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It Will Be Okay, Law Students

Young law student wearing glasses is sitting in front of his notebook holding his head pondering over his work. Office equipment and another computer is in front of him.
By Joseph Fawbush, Esq. on March 25, 2020 8:43 AM

A month or two ago, the prospects for law students and newly minted lawyers were among the best in decades. According to the National Association of Law Placement, for example, the offer rate for summer internships was an astonishing 98%. Meanwhile, law school applications have been up, with a higher quality of applicants compared to previous years.

Unfortunately, the novel coronavirus has dramatically altered the landscape for law student prospects. Summer associate programs have been delayed. On-campus interviews have similarly been postponed. There is still no clear idea what will happen for the July bar exam. Law students are left wondering if their best-laid plans still have any chance of coming to fruition.

The Good News

Fortunately, it isn't all bleak. Some law firms have already come out to say that they will still hire students who are now being graded on a pass/fail basis. Law schools, early adopters of social distancing, are nonetheless home to many supportive communities. And don't forget that law students everywhere are all in the same boat. While the competition may increase – however dramatically — being graded on a pass/fail basis now doesn't mean you can't distinguish yourself in other ways.

Echoes of 2008

There is precedent for the job prospects now facing law students. After the Great Recession, larger firms began cutting the number of new associates. These firms grew to rely on increased billable hours. Even still, new associates bill about the same amount of hours as they did after the recession.

This means that larger law firms absolutely rely on new talent. While layoffs have already begun, larger law firms have developed a pipeline for new attorneys that many will be reluctant to give up.

Meanwhile, just as in 2008, law students can find alternative paths. Lateral hiring is much more frequent now than it used to be, a change that partially stems from the Great Recession. Your first job out of law school is by no means where you need to end up.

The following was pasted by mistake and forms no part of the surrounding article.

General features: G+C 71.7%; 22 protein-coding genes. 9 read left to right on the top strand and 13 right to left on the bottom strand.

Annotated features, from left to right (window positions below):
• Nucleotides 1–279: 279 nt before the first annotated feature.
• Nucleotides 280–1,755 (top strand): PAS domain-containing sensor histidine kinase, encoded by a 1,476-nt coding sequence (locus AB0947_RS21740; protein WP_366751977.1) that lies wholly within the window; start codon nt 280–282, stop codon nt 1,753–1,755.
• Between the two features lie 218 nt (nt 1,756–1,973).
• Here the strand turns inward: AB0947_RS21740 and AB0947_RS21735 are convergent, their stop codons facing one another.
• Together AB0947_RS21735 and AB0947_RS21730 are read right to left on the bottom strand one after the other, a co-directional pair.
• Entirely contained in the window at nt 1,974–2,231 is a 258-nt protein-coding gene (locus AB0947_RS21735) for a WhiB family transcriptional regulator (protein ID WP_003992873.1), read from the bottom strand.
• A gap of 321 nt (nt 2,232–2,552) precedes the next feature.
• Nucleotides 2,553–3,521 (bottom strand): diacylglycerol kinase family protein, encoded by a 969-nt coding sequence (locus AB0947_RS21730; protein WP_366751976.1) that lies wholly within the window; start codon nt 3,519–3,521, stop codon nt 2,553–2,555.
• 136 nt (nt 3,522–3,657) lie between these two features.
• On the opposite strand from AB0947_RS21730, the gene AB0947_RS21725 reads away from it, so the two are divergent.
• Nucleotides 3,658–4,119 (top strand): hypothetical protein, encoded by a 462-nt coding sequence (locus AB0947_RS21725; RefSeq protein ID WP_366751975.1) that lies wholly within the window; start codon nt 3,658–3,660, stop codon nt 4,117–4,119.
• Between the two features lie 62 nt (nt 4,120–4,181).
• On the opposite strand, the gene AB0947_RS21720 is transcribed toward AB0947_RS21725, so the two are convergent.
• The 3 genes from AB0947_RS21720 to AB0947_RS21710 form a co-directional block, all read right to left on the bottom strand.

There Will Be Work

While jobs at firms may dry up due to decreased revenue, demand for legal services is almost certain to increase. Bankruptcies, employment issues, family law and numerous other legal issues will require attorneys. In such an environment, flexible law firms may not only survive, but thrive. However, it is quite possible the COVID-19 outbreak will alter the way law firms operate.

A Few Brief Tips

Abstract contemplations about the state of the legal industry moving forward are fine, but what are some concrete steps law students can take now? Here are a few:

  • Consider a Furlough. Be flexible and work with your hiring law firm. For example, a furlough will allow you to get experience where you can and see where things stand a year from now.
  • Get Experience. Speaking of which, get whatever experience you can. Work for a nonprofit or pro bono organization, work part-time, whatever you can do to get your career started. It's not ideal, but you can put yourself in a position to succeed down the line.
  • (Yet) More School. If you don't have an offer or any job prospects, that L.L.M. may sound more appealing. You could even supplement your law degree with something else. Obviously, taking on more debt should be considered carefully, but if you wanted to get an L.L.M. anyway, a recession has always been a good time for school.

Don't give up hope. While COVID-19 may be unprecedented, this is not the first time law students have faced difficult economic circumstances. It'll be okay.

Related Resources

Unexpected Financial Emergency in Law School? Here Are Your Options. (FindLaw's Greedy Associates)

New York Removes Mental Health Question on Bar Application (FindLaw's Greedy Associates)

One Unanticipated Consequence of Political Anxiety? Increased Law School Enrollment (FindLaw's Greedy Associates)

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